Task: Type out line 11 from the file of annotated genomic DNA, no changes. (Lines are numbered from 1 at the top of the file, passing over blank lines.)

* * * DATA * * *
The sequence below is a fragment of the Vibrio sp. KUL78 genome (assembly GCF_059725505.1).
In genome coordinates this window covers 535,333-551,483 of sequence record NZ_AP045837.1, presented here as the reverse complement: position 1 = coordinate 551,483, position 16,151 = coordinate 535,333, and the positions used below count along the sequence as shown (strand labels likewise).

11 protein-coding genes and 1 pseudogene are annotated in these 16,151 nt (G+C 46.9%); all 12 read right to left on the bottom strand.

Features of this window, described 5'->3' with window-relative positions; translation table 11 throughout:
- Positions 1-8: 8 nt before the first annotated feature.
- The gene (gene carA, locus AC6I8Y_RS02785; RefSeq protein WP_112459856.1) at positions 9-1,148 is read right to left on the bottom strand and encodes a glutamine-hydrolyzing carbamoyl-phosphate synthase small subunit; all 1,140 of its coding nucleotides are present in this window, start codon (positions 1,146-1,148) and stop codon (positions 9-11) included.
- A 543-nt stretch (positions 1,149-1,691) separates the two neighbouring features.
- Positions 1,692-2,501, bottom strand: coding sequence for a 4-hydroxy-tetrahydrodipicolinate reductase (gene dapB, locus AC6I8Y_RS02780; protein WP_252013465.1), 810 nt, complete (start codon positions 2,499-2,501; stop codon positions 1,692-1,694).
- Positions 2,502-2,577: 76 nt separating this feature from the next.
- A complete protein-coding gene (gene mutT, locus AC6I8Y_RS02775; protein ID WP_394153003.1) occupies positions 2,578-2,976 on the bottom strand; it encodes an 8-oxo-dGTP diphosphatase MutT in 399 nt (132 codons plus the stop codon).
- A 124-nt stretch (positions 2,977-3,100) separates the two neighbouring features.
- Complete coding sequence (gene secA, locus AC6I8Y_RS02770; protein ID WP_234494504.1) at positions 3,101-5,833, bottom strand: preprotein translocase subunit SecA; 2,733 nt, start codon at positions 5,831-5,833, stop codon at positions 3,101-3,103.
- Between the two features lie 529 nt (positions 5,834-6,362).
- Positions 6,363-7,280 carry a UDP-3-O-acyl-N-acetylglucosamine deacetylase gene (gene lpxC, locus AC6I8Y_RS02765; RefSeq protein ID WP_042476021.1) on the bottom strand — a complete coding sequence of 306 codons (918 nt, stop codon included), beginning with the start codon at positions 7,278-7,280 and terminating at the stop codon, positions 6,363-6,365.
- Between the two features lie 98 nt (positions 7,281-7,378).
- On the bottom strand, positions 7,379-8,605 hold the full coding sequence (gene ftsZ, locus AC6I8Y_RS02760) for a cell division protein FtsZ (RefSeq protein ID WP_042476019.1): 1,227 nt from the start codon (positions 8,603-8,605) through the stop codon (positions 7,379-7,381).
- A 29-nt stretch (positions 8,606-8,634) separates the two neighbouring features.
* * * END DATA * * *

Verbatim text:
- A 124-nt stretch (positions 2,977-3,100) separates the two neighbouring features.